A further slowing in growth
Mid-morning in Friday’s US trading day, Bob Kaplan said he may rethink his call for the Fed to quickly start to taper its $120 billion per month in bond purchases if it looks like the spread of the coronavirus delta variant is slowing economic growth. This didn’t have a big impact on bonds, but we can date the start of the run-up in US equity indices and a pull back in the USD to his comments hitting the screens, testament to the ongoing sensitivity the currency and risk markets are exhibiting to the question of when QE tapering starts.
Mid-morning in Friday’s US trading day, Dallas Federal Reserve President Bob Kaplan, who together with St. Louis Fed President James Bullard is currently one of the two most hawkish FOMC members, said he may rethink his call for the Fed to quickly start to taper its $120 billion per month in bond purchases if it looks like the spread of the coronavirus delta variant is slowing economic growth. “The thing that I am going to be watching very carefully over the next month, before the next [Fed] meeting, is [whether] it is having a more material impact on slowing demand and slowing GDP growth. I’m going to keep an open mind on that, and if it is having a more negative effect that might cause me to adjust my views somewhat from ones that I’ve stated,” he said.
This didn’t have a big impact on bonds, but we can date the start of the run-up in US equity indices and a pull back in the USD to his comments hitting the screens, testament to the ongoing sensitivity the currency and risk markets are exhibiting to the question of when QE tapering starts. Arguably the FX market exhibited a form of ‘taper tantrum’ of its own last week following the release mid-week of the July FOMC Minutes hinting that a decision on tapering was close. Of course, if tapering is to come later than otherwise because of the impact the spread of the delta covid variant is having on US (and global) economic activity and to which even the most ardent Fed hawks can subscribe to, this can just as easily play out USD positive as negative, from a risk sentiment/safe-haven USD demand perspective.
Let’s see what Fed chair Jay Powell has to say when he speaks at the (now virtual) Kansas City Fed annual symposium at 10am US Eastern Time this Friday , on the topic of the economic outlook. Anticipation of his speech, and whether he too will play up near term downside economic risks due to the spread of the delta covid variant, has the potential to see somewhat less tumultuous market activity this week. This is after a very negative APAC session during which both the Hang Seng and Shanghai Composite indices lost the best part of 2% and the AUD came perilously close to shifting down onto yet another new ‘handle’ (0.70) having begun the week not far off 0.7400. AUD made a new YTD low of 0.7106 offshore and the late Friday recovery was anaemic to say the least, such that it remains premature to call an end to this down move. Certainly the weekend news of new record numbers of covid cases in New South Wales on both Friday and Saturday, both in excess of 800, has done nothing to improve sentiment towards the AUD at the start of the APAC week. Ditto the NZD with New Zealand reporting 21 new cases across Saturday and Sunday.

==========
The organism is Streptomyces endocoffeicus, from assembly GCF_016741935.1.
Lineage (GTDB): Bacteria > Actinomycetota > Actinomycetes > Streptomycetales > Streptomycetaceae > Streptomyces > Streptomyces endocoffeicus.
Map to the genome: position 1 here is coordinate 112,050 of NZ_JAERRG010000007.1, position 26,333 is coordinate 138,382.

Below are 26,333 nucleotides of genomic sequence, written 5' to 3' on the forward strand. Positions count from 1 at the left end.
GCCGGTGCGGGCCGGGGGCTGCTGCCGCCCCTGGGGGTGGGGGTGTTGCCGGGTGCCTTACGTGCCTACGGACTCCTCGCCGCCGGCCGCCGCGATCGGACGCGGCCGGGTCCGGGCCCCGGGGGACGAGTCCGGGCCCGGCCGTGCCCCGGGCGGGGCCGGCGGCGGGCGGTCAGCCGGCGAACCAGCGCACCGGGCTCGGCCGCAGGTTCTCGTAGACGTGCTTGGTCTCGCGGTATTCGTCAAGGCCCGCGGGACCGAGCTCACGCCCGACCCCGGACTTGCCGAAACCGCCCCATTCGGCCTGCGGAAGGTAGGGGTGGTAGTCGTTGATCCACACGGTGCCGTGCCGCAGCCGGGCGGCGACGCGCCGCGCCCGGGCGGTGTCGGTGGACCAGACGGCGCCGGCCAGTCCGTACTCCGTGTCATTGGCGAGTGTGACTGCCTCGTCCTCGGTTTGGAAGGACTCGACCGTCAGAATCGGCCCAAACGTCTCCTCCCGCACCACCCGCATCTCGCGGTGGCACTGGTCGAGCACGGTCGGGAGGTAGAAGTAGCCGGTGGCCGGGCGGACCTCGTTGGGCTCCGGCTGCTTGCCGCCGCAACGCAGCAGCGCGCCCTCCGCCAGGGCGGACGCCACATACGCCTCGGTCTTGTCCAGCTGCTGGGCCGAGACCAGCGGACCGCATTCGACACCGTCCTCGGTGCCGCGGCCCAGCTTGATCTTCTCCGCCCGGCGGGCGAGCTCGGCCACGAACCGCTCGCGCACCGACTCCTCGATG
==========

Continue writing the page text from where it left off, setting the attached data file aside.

So in the end Friday’s northern hemisphere equity markets didn’t display any of the earlier APAC session weakness, the Eurostoxx 50 finishing +0.6% , the S&P500 +0.8% and the Nasdaq +1.2%. Some signs of sector rotation into defensive and technology stocks were evident (e.g. utilities and IT fared best within the S&P) though the domestic demand-centric Russell 2000 rose by 1.6% to be the best performing US index, so it was not all about rotation. On the week, The Hang Seng and ASX 300 were the worst performing indices globally, both off by more tha 5%. On the Hong Kong and Shanghai stock markets, investors remain wary about the regulatory crackdown by the Chinese authorities, with Xinhua reporting on Friday that a new data protection law had been passed, the latest in a string of regulatory actions aimed largely at the tech sector.
In bonds , not much movement in Treasuries anywhere along the curve Friday (the belly faring worse with yield rises of 1.4 and 1.2% in 5s and 10s respectively, while on the week the curve flattened, 2/10s by 4bps and 2/30s by 7.5%. (30-year -6bps). The (negative) AU-US 10 year spread widened by a further 12bps to -19.5bps.
FX moves in the 24 hours to Friday’s NY close ended up being quite small, topped and tailed by a 0.2% gain for EUR/USD and 0.2% loss for AUD/USD, the former bringing the DXY dollar index off its week’s highs but still up more than 1% in the week (and the broader BBDXY by a bigger 1.3% and where some contribution came from the back up in USD/CNH through 6.50, a 1% fall in KRW and more so – given its 10% weight in the index, the 2.5% rise in USD/MXN.
A torrid week for commodities is well illustrated in the below chart, where only gold managed a (small) gain and loses led by crude where WTI was off 9% and Brent 7.7%. Copper’s rally on Friday limited its loss on the week to 5.9%, still the worse performing base, or ferrous, metal (iron ore futures (Singapore) -4.4% after a fairy flat performance on Friday.
Finally, news over the weekend courtesy of Bloomberg that U.S. Treasury Secretary Janet Yellen has told senior White House advisers that she supports reappointing Jerome Powell as Federal Reserve chai r, according to people familiar with the matter, a move that greatly increases his chance for a second term. President Joe Biden hasn’t made a decision yet and is likely to make his choice around Labor Day (6 Sep) the people said.
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